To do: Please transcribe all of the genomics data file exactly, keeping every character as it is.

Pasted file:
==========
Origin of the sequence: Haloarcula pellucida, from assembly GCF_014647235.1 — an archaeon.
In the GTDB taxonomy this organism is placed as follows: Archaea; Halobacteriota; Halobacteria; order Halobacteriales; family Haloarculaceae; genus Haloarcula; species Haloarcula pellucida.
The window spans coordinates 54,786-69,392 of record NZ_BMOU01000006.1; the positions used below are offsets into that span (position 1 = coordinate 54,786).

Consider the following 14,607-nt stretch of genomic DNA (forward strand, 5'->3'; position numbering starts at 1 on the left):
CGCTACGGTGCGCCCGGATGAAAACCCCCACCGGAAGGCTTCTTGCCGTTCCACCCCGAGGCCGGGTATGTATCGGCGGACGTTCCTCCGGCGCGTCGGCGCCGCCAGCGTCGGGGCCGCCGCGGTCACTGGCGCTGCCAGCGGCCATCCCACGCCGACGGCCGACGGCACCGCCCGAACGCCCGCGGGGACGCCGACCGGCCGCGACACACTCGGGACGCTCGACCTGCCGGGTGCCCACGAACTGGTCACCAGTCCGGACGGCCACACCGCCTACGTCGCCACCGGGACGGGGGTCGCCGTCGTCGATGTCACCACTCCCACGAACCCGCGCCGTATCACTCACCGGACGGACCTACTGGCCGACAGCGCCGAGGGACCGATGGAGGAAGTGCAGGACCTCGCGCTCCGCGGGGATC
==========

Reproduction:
Origin of the sequence: Haloarcula pellucida, from assembly GCF_014647235.1 — an archaeon.
In the GTDB taxonomy this organism is placed as follows: Archaea; Halobacteriota; Halobacteria; order Halobacteriales; family Haloarculaceae; genus Haloarcula; species Haloarcula pellucida.
The window spans coordinates 54,786-69,392 of record NZ_BMOU01000006.1; the positions used below are offsets into that span (position 1 = coordinate 54,786).

Consider the following 14,607-nt stretch of genomic DNA (forward strand, 5'->3'; position numbering starts at 1 on the left):
CGCTACGGTGCGCCCGGATGAAAACCCCCACCGGAAGGCTTCTTGCCGTTCCACCCCGAGGCCGGGTATGTATCGGCGGACGTTCCTCCGGCGCGTCGGCGCCGCCAGCGTCGGGGCCGCCGCGGTCACTGGCGCTGCCAGCGGCCATCCCACGCCGACGGCCGACGGCACCGCCCGAACGCCCGCGGGGACGCCGACCGGCCGCGACACACTCGGGACGCTCGACCTGCCGGGTGCCCACGAACTGGTCACCAGTCCGGACGGCCACACCGCCTACGTCGCCACCGGGACGGGGGTCGCCGTCGTCGATGTCACCACTCCCACGAACCCGCGCCGTATCACTCACCGGACGGACCTACTGGCCGACAGCGCCGAGGGACCGATGGAGGAAGTGCAGGACCTCGCGCTCCGCGGGGATC